But, that’s not the end of the story. There is a man who lived a perfect life. There’s a man who wrapped himself in flesh to come and save his people. The Shepherd who suffered the wrath of God in the place of his sheep. The Son who was perfectly obedient to his Father. The High Priest who became the perfect sacrifice. That man is the God-Man—Jesus Christ.

Christ has earned God’s favor on our behalf. He has imputed his righteousness to our account (2 Cor. 5:21). In him we have everything that we can’t hope to have in our own power. Let this be our prayer:

Lord break our pride and all our vain attempts to earn your favor
Help us to rest upon the finished work of Christ

John Calvin on the Gospel-Centered Life

Portrait of John Calvin (1509-64), French theologian and reformer (oil on canvas)It’s easy to forget that we’re not the first generation to see the importance of keeping the gospel central. Almost 500 years ago, John Calvin wrote of how the gospel should motivate us to holiness. Don’t just read these points, meditate on them deeply. Look up the Scripture references, and humbly seek to live as who you are in Christ.

1. Since God has shown himself to be our Father, we are guilty of gross ingratitude if we do not behave as his children (Mal. 1:6; Eph. 5:1; 1 John 3:1).

2. Since Christ has cleansed us by the washing of his blood, and has granted us his cleansing through baptism, we would be wrong to sully ourselves again with filth (Eph. 5:26; Heb. 10:10; 1 Cor. 6:11; 1 Pet. 1:15, 19).

3. Since he has joined us to himself and grafted us into his body, we must beware of polluting ourselves in any way, seeing that we are his members (1 Cor. 6:15; John 15:3; Eph. 5:23).

4. Since he who is our Head has ascended into heaven, we must free ourselves of all earthly desires, and yearn with all our heart for the life above (Col. 3:1-2).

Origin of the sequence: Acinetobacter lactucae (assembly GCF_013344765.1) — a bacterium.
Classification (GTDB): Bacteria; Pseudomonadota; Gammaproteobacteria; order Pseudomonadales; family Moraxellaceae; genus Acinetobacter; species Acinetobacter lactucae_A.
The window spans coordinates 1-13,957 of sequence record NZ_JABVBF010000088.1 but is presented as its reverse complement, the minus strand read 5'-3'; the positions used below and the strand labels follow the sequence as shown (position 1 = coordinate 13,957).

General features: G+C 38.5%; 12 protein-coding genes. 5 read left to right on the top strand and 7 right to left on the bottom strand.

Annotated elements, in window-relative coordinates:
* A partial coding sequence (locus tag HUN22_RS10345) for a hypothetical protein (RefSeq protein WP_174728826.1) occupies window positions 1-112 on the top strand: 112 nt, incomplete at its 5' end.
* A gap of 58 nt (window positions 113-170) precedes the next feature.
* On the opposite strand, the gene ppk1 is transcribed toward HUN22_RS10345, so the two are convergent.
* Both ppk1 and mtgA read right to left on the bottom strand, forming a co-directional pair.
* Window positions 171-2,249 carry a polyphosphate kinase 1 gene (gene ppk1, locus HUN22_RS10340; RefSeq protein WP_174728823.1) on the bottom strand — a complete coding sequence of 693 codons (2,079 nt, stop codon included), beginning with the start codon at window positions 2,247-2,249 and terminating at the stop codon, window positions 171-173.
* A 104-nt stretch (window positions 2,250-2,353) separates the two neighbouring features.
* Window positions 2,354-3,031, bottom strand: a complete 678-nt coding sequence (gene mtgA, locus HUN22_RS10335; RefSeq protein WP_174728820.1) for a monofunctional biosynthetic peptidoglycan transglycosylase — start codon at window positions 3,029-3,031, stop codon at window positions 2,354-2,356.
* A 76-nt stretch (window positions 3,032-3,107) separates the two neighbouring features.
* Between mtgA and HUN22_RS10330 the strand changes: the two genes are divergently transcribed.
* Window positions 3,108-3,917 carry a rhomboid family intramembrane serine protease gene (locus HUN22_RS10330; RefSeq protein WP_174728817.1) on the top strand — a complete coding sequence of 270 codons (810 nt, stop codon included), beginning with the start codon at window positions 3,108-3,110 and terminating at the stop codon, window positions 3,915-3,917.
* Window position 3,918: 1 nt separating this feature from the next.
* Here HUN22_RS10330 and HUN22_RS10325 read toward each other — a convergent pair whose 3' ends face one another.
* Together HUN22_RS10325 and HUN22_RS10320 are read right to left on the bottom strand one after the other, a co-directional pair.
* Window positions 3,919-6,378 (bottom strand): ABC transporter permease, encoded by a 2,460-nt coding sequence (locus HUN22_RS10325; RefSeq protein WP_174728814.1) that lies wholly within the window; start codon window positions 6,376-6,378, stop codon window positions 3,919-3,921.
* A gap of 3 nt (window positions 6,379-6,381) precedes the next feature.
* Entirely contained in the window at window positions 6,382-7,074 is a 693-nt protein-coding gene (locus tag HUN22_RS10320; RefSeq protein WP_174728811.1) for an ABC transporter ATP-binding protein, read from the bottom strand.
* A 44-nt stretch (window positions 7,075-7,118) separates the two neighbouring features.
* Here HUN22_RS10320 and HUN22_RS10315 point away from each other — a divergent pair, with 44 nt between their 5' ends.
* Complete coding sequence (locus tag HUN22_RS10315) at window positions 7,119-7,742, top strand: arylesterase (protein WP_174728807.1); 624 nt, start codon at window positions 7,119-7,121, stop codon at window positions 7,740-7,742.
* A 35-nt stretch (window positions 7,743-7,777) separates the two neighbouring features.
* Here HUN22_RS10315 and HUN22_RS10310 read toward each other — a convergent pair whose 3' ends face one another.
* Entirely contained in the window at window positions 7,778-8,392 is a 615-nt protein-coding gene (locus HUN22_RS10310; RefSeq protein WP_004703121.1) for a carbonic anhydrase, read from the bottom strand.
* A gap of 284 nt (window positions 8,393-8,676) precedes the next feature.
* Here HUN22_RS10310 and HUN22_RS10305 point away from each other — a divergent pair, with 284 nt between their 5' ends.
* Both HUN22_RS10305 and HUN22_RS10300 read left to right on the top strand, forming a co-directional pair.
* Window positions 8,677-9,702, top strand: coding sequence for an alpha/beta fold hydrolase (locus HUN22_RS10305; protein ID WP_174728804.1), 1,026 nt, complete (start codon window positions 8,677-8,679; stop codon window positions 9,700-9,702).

5. Since the Holy Spirit has consecrated us as God’s temples, we must strive to see God glorified in us, and to keep ourselves from uncleanness (1 Cor. 3:16; 6:19; 2 Cor. 6:16).

6. Since our soul and body are destined for immortality in the kingdom of God, and for the incorruptible crown of his glory, we must endeavor to preserve soul and body spotless until the day of the Lord (1 Thess. 5:23).

These are sound and proper foundations on which we may safely build our lives. Nothing like them will be found in any of the philosophers, who never rise higher than the natural dignity of man whenever their theme is human duty.

(Excerpt from The Institutes of Christian Religion)

Read It: 2/7

Check out these articles from this pastperson-310799_640 week!

Over at Reformation 21, Aaron Denlinger has written an article titled Luther on Divine, Human, and Puppy Love. Here’s a quote from the article: “God does not love that which is lovable; God loves, and in loving, renders the object(s) of his affection lovable.”

“You Must Be Born Again”: Keith Mathison writes,

According to many, we are not spiritually dead but are simply sick. We are on our death beds, and Jesus offers us the cure. All we have to do is reach out and take it. Or we are drowning and Jesus offers us a life buoy, and all we have to do is grab it to save our lives. The picture painted by Jesus and the apostles, however, is much more bleak. In our natural Adamic state, we are not on our sick beds. We are in the grave. We are not flailing about on the surface of the sea. We are lifeless at the bottom of the ocean. We are dead.

Faith and Repentance: In this webcomic, Adam Ford illustrates an excerpt from J. I. Packer’s book Evangelism and the Sovereignty of God.

Intimacy or Familiarity: Is it better to read large chunks of Scripture or delve deep into a few verses? Tim Challies provides an answer.

How to Profit From False Prophets: David Murray writes,

I’m not saying that we should all study what false prophets are teaching – that would be a foolish waste of time for most, and a dangerous path for many. But in today’s hyper-connected world, it’s difficult not to encounter their teaching here and there, and even in some very surprising places. As we do, let’s use their falsehood to help us discern what questions people are asking, to make us study our Bible more thoroughly, to highlight where the church has been too silent, and to encourage ourselves that He who has begun a good work in us is continuing it until the Day of Jesus Christ.